It is so important that the lads do not allow this to hang over them like a dark shadow going into next season in the top flight - and instead use it as something to motivate them and something to learn from.
The gusto with which City have steamrolled their way to promotion obviously breeds confidence, but confidence can also very quickly turn into complacency, which there is no room for in the Premier League.
There is no escaping the fact the Premier League is full of sides like Watford and Bournemouth, sides that play what I like to call "anti-football" and do it well.
Hardy sides like Burnley, Crystal Palace and Aston Villa, who will no doubt approach playing Norwich in this kind of way too - which is largely what led to our relegation last time around.
It is definitely fair to say that we have tightened up tremendously this season, so by all accounts we should be better equipped to deal with this side of Premier League football - the defensive record this season compared to the last time we were promoted speaks for itself.
However, these past two games have made me begin to worry - as we will come up against the same level of motivation Watford and Bournemouth had, and the same spoiling tactics almost every week.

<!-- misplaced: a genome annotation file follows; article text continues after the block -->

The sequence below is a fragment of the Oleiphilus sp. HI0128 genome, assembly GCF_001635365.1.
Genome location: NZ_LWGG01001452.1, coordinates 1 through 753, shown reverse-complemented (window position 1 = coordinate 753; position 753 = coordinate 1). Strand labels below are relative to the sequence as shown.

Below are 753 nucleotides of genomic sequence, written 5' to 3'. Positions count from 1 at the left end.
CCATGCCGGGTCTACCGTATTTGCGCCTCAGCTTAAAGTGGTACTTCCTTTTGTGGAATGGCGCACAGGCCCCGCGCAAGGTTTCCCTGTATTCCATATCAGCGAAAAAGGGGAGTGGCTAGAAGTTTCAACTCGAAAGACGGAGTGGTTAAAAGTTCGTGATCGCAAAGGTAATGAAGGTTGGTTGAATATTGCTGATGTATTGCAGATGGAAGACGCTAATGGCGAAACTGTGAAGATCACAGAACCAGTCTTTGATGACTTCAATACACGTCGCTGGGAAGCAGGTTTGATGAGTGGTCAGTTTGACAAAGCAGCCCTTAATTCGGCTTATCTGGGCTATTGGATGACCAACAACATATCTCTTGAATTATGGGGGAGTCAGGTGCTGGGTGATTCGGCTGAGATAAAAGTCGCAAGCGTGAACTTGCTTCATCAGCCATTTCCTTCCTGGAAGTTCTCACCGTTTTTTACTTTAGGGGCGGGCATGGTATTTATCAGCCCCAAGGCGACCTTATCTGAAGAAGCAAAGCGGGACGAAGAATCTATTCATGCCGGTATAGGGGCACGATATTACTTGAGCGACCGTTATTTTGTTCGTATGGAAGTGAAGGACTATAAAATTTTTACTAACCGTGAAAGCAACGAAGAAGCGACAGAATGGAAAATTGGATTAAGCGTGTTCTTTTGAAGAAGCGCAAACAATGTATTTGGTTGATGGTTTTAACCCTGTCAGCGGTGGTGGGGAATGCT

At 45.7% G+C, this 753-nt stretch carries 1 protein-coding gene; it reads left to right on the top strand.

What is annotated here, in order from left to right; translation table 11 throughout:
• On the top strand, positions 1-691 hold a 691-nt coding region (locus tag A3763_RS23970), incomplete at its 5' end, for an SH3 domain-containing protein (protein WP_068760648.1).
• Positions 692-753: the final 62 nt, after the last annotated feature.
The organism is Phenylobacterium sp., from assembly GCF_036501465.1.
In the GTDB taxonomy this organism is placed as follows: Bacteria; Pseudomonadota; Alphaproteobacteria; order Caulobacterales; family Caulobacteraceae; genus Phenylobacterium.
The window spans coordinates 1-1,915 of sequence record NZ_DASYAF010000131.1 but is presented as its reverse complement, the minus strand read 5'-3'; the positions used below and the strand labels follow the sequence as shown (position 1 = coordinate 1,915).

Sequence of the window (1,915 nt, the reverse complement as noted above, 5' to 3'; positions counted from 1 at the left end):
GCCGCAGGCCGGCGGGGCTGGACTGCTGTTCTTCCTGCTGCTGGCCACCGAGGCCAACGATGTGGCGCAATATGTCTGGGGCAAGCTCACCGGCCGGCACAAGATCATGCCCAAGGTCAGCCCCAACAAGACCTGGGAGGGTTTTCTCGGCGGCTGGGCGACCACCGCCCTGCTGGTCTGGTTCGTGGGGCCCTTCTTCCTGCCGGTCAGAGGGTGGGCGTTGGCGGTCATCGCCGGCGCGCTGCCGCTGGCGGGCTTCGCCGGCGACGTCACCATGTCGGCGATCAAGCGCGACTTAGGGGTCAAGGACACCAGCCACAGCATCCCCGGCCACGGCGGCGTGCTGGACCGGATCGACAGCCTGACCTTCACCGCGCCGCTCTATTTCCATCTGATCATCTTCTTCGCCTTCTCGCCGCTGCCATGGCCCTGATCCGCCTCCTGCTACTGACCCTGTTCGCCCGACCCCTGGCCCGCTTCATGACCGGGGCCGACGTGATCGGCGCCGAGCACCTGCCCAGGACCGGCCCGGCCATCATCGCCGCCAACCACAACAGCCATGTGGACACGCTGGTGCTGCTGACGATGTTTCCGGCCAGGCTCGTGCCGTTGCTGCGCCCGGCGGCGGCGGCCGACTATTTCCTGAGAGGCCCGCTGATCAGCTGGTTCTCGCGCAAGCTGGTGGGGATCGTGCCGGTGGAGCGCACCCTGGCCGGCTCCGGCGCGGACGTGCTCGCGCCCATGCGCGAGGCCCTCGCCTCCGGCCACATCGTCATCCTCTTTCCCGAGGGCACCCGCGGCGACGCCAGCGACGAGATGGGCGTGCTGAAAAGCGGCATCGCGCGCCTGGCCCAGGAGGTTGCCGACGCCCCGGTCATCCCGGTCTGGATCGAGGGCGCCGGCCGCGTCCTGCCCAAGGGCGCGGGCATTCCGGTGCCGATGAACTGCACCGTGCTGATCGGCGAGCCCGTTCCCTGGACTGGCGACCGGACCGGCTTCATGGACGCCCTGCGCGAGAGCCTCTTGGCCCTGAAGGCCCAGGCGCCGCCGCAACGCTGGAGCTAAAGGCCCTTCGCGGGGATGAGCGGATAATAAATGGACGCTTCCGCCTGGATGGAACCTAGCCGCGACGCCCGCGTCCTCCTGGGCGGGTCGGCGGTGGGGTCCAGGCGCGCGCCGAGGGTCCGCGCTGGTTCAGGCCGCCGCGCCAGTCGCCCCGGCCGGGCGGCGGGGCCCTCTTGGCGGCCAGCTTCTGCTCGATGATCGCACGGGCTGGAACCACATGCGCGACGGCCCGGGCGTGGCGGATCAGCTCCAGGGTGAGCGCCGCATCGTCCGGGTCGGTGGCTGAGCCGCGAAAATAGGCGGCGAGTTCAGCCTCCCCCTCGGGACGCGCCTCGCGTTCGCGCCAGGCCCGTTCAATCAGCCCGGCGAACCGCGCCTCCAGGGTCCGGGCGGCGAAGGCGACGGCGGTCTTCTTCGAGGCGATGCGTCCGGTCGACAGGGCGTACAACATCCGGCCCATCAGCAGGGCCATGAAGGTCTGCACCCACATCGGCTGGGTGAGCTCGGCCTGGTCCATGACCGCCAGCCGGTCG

And the weeks we won't come up against teams that try to spoil games, we will be faced with teams that can splash out more on one player than we have on our entire squad.
Watford and Bournemouth having more reason to need to win is a factor, but in the Premier League every team has this level of motivation for every game - we can't afford to take our eyes off the ball at any stage.
If we are to right the wrongs of last season and stay where we all feel we belong, we have to be prepared to play the game smarter.
I'm obviously not saying we should turn our backs on our footballing principles, of course not, but we also need to be prepared to embrace the uglier side of the games.
I make no secret of what I think of Leeds, or at least their fans, but on the field they've shown this season exactly how it needs to be done.
Leeds haven't shied away from trying to play attacking football and have taken the occasional tonking for it, but they do also seem able to grind out results, which we will definitely need to do.
I have so much faith in Daniel Farke, Stuart Webber and frankly everyone involved at the club that I know they will have identified the learning points in these defeats, but it is vitally important that the players do that.